Parton is currently the Administrative Director for the New Hampshire Adoption Preparation and Preservation Project (NHAPP) a federally funded (ACF, DHHS) project with the goal of promoting successful adoption after trauma by creating a trauma-informed, evidence-based and adoption competent child welfare system. Parton works closely with partners at DCYF and in the community to improve the child welfare system and available mental and behavioral health services available to families.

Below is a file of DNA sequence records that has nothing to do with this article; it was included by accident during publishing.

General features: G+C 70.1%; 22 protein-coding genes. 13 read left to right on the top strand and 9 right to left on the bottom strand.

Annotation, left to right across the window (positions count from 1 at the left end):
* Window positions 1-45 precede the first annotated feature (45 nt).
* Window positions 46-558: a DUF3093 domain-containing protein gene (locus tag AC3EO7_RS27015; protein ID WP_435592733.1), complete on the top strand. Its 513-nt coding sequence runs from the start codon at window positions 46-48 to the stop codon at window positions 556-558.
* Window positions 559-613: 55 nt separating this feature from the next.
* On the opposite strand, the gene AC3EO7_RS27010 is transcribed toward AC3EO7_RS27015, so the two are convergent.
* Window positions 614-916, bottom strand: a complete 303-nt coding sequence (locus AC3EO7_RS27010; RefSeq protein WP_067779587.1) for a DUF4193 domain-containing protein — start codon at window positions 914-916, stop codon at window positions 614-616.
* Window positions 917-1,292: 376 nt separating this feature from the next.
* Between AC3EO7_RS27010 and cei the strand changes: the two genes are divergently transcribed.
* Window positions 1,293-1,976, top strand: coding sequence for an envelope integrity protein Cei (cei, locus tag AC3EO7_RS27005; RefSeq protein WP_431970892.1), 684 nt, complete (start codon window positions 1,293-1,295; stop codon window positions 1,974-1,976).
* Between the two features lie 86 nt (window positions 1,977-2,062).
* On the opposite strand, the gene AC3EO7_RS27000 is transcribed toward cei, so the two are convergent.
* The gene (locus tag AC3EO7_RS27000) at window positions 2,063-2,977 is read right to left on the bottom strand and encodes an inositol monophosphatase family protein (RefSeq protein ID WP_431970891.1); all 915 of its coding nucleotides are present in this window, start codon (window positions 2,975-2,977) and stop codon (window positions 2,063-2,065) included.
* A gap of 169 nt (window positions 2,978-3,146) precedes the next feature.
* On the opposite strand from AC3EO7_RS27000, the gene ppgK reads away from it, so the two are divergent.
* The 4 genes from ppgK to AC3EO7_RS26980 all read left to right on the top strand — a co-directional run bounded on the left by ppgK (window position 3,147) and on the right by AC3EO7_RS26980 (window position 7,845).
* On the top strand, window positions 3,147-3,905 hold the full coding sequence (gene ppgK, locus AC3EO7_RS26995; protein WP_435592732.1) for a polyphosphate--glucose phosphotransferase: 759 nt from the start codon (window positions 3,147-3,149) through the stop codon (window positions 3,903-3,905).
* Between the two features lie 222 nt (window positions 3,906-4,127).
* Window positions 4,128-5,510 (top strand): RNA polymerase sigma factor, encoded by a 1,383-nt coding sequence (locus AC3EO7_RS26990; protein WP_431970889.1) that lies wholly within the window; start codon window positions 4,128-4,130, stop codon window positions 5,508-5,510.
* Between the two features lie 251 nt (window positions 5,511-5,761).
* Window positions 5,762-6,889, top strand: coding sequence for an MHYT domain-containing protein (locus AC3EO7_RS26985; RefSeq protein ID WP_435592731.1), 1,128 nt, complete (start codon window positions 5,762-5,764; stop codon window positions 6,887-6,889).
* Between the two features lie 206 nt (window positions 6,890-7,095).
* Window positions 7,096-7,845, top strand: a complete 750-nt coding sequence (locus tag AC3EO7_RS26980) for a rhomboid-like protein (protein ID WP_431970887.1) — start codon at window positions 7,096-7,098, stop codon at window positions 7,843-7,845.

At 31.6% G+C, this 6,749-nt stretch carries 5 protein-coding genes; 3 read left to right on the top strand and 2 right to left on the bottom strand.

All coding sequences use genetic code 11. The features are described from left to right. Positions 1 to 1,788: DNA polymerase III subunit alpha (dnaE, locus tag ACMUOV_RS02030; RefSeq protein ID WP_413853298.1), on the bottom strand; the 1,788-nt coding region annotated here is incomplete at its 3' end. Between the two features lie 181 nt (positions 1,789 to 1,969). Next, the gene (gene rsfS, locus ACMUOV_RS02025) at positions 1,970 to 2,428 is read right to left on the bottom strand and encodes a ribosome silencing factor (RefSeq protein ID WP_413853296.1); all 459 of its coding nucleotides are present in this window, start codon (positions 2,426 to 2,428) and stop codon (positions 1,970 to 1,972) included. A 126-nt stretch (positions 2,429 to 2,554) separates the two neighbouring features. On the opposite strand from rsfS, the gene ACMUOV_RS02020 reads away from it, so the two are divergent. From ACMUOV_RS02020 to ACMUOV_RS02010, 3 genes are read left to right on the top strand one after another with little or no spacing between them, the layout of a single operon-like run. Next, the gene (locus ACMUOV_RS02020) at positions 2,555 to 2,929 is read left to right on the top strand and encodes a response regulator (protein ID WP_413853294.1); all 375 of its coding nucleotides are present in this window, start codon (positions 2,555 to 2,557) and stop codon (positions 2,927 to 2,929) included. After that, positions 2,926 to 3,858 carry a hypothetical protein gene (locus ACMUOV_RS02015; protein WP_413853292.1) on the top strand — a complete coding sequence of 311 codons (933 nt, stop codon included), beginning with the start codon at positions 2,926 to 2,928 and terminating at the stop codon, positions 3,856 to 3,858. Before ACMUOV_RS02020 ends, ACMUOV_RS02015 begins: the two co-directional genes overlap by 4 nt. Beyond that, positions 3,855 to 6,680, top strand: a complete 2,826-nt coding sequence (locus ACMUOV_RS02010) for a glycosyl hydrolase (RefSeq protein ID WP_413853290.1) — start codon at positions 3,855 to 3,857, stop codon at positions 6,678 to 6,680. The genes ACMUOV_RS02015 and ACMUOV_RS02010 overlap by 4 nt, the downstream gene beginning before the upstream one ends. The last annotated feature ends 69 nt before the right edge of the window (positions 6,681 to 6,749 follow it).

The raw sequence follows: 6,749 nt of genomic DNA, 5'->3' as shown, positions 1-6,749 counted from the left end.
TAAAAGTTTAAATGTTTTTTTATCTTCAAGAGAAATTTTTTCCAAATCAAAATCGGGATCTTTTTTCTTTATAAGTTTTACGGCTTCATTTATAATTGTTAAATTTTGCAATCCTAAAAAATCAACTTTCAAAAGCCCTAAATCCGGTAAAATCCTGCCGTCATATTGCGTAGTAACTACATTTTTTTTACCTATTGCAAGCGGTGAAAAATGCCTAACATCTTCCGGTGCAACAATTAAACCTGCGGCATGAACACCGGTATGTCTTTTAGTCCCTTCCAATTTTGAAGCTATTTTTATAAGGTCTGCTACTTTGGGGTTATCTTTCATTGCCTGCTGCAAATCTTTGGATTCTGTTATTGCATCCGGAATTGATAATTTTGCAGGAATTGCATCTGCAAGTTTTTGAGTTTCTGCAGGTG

Affiliated staff

  • Martha Robb, PhD, Psychologist, West-Central Behavioral Health
  • Sarah Stearns, PhD, Psychologist, Deer Creek Psychological Associates
  • William "Burl" Daviss, MD, Associate Professor of Psychiatry
  • Harriet Rosenberg, MA, Honorary Assistant Professor of Psychiatry
  • Robert Racusin, MD, Emeritus Professor of Psychiatry
  • George Wolford, PhD, Chair of the Education Department, Lincoln Filene Emeritus Professor of Psychological and Brain Sciences
  • Kim Mueser, PhD, Adjunct Professor of Psychiatry; Executive Director of the Center for Psychiatric Rehabilitation at Boston University